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The set of 1-1 Mapping of S Onto itself

  1. Jan 23, 2012 #1
    1. The problem statement, all variables and given/known data

    I was reading my text book and i encountered this....--->>

    " For instance if f,g,h are in A(S) and fg = fh then g=h " I understand this part... because we can take the the inverse of f both sides and say g=h.

    then it says--->> " If gf = f^(-1)g but since f ≠ f^(-1) we cannot cancel the g here"

    SO MY QUESTION IS
    IF gf = f^(-1)g then ....why can't we take inverse of g both sides and show f = f^(-1) and say f = f^(-1) and g = g.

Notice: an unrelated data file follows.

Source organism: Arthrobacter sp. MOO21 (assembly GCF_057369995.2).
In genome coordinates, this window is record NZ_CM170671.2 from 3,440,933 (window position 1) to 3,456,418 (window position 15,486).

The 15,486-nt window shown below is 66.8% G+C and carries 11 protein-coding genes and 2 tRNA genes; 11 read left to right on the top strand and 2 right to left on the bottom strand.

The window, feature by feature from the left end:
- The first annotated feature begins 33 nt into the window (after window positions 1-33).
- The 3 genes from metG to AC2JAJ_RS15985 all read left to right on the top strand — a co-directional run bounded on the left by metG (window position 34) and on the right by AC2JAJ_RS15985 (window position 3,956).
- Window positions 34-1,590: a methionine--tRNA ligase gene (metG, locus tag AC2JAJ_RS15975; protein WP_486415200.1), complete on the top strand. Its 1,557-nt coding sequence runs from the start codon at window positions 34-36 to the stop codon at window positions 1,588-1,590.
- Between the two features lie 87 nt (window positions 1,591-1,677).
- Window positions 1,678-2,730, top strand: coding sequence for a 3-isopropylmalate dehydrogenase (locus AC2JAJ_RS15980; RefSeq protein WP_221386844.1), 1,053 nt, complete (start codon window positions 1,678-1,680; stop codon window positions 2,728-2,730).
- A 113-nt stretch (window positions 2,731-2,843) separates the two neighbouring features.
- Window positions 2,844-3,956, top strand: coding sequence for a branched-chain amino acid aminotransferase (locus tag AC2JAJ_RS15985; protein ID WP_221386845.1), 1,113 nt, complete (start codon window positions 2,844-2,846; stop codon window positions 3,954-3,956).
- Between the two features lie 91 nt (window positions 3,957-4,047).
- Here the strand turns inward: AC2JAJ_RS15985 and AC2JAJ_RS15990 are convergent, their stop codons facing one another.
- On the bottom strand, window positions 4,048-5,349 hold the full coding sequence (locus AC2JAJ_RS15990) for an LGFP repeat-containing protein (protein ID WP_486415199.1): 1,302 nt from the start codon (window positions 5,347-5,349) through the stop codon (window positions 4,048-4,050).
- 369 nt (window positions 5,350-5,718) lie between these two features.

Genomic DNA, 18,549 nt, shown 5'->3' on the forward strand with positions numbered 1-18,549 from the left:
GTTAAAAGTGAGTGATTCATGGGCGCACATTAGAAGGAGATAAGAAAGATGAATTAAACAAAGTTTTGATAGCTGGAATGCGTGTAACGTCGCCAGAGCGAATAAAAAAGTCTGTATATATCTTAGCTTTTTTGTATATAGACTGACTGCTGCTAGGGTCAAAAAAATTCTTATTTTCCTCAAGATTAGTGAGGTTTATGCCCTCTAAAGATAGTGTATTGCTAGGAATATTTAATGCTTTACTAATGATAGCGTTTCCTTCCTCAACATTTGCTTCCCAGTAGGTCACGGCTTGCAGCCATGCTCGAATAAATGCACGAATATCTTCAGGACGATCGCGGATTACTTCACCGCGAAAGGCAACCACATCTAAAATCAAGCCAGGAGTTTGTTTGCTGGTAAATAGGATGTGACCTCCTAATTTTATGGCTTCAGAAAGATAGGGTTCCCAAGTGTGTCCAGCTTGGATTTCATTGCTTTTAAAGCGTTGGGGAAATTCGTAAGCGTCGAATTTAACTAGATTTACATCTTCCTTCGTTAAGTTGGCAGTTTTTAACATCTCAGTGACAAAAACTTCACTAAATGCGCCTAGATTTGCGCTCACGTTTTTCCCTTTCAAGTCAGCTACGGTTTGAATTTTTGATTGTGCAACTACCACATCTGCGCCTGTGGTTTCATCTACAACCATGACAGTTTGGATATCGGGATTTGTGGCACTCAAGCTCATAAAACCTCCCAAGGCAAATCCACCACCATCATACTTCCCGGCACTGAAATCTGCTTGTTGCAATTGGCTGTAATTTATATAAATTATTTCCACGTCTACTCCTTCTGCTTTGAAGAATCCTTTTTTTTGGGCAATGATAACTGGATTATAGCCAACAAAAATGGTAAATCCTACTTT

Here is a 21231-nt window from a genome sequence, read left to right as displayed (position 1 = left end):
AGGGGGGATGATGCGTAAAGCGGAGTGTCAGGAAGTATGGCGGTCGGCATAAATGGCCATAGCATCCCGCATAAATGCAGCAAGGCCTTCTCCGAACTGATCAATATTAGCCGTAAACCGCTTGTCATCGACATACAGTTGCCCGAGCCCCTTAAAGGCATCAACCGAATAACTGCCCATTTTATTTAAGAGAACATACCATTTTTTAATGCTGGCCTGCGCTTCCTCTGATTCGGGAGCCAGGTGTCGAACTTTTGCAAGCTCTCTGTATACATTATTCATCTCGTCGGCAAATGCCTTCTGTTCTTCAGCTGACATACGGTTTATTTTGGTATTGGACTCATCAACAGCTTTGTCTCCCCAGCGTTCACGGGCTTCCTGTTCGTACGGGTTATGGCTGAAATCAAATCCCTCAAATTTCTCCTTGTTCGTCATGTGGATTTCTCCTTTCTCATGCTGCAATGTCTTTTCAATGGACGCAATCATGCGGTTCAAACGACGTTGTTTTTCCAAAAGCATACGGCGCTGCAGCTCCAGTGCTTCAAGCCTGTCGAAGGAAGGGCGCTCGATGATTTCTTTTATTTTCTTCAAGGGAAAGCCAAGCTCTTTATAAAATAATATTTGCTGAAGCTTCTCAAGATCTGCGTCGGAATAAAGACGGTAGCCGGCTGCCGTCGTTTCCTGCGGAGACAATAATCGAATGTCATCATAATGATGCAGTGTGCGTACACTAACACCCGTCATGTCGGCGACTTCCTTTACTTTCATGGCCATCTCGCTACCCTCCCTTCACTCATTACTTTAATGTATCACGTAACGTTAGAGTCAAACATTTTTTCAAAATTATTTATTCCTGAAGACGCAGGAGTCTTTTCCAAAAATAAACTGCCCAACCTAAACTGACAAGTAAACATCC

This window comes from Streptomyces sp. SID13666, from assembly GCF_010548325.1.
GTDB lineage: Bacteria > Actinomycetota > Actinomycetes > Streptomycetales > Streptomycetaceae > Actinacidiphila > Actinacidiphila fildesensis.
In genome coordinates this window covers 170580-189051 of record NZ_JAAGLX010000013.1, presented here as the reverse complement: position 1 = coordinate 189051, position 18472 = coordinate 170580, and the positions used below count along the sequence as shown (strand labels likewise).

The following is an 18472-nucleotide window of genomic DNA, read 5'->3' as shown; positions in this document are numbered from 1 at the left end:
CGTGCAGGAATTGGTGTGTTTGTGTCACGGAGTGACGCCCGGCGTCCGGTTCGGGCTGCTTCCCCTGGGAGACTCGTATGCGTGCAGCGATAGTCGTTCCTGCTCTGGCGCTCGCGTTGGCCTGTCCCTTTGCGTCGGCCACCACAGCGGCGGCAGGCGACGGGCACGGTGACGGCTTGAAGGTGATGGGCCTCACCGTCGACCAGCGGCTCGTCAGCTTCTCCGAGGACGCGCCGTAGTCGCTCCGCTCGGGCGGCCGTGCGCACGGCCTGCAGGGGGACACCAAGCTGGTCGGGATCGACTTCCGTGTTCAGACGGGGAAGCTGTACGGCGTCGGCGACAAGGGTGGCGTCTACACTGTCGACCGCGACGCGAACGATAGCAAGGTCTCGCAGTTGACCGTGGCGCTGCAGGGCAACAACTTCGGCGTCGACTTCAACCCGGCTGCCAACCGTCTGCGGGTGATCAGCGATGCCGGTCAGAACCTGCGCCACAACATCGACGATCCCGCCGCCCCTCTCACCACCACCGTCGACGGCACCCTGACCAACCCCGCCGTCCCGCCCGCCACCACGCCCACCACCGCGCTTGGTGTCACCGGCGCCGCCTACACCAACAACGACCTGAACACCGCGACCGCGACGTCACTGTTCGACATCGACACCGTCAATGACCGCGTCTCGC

2. jcsd
  3. Jan 23, 2012 #2

    micromass

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    Note that for functions it is NOT true that fg=gf in general.

    This is very easy to see. Let [itex]f(x)=x+1[/itex] and let [itex]g(x)=x^3[/itex].

    Then [itex]fg(x)=x^3+1[/itex] and [itex]gf(x)=(x+1)^3[/itex]. These are not equal.

    Now, back to your question. Let's assume that [itex]gf=f^{-1}g[/itex]. If we take [itex]g^{-1}[/itex] of both sides, then we end up with

    [tex]g^{-1}gf=g^{-1}f^{-1}g[/tex]

    The left side is equal to f, no problem. But we can do nothing with the right side. Indeed, we can't just switch [itex]g^{-1}[/itex] and [itex]f^{-1}[/itex]!!
     
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